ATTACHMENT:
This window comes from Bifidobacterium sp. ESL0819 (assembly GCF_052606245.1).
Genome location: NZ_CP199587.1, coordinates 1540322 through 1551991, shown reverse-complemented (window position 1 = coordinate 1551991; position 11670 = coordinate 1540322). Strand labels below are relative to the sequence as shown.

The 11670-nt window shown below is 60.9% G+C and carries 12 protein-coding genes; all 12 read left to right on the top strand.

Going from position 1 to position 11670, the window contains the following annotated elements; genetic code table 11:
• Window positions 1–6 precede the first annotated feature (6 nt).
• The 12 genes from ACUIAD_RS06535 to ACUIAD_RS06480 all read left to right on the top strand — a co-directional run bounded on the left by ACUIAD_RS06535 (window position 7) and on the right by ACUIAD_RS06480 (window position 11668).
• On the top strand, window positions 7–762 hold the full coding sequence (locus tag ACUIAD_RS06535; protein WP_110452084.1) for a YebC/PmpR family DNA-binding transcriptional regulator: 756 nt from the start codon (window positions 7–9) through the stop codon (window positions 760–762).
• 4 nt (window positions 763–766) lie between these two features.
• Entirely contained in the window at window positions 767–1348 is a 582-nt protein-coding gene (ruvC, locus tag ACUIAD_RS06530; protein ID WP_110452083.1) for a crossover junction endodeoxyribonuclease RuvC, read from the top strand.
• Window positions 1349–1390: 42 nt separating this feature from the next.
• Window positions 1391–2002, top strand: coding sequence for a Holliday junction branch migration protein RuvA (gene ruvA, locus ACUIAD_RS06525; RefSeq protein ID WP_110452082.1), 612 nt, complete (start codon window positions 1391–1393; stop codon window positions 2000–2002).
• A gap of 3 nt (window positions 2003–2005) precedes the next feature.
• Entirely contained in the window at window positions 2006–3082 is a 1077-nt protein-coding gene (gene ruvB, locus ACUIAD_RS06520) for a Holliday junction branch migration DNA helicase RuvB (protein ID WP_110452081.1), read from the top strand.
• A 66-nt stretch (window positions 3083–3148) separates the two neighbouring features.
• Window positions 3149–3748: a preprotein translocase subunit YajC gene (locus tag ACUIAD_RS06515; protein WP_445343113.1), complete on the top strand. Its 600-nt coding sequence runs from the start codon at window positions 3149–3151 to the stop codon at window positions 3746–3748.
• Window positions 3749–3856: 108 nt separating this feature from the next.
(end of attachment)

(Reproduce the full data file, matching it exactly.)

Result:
This window comes from Bifidobacterium sp. ESL0819 (assembly GCF_052606245.1).
Genome location: NZ_CP199587.1, coordinates 1540322 through 1551991, shown reverse-complemented (window position 1 = coordinate 1551991; position 11670 = coordinate 1540322). Strand labels below are relative to the sequence as shown.

The 11670-nt window shown below is 60.9% G+C and carries 12 protein-coding genes; all 12 read left to right on the top strand.

Going from position 1 to position 11670, the window contains the following annotated elements; genetic code table 11:
• Window positions 1–6 precede the first annotated feature (6 nt).
• The 12 genes from ACUIAD_RS06535 to ACUIAD_RS06480 all read left to right on the top strand — a co-directional run bounded on the left by ACUIAD_RS06535 (window position 7) and on the right by ACUIAD_RS06480 (window position 11668).
• On the top strand, window positions 7–762 hold the full coding sequence (locus tag ACUIAD_RS06535; protein WP_110452084.1) for a YebC/PmpR family DNA-binding transcriptional regulator: 756 nt from the start codon (window positions 7–9) through the stop codon (window positions 760–762).
• 4 nt (window positions 763–766) lie between these two features.
• Entirely contained in the window at window positions 767–1348 is a 582-nt protein-coding gene (ruvC, locus tag ACUIAD_RS06530; protein ID WP_110452083.1) for a crossover junction endodeoxyribonuclease RuvC, read from the top strand.
• Window positions 1349–1390: 42 nt separating this feature from the next.
• Window positions 1391–2002, top strand: coding sequence for a Holliday junction branch migration protein RuvA (gene ruvA, locus ACUIAD_RS06525; RefSeq protein ID WP_110452082.1), 612 nt, complete (start codon window positions 1391–1393; stop codon window positions 2000–2002).
• A gap of 3 nt (window positions 2003–2005) precedes the next feature.
• Entirely contained in the window at window positions 2006–3082 is a 1077-nt protein-coding gene (gene ruvB, locus ACUIAD_RS06520) for a Holliday junction branch migration DNA helicase RuvB (protein ID WP_110452081.1), read from the top strand.
• A 66-nt stretch (window positions 3083–3148) separates the two neighbouring features.
• Window positions 3149–3748: a preprotein translocase subunit YajC gene (locus tag ACUIAD_RS06515; protein WP_445343113.1), complete on the top strand. Its 600-nt coding sequence runs from the start codon at window positions 3149–3151 to the stop codon at window positions 3746–3748.
• Window positions 3749–3856: 108 nt separating this feature from the next.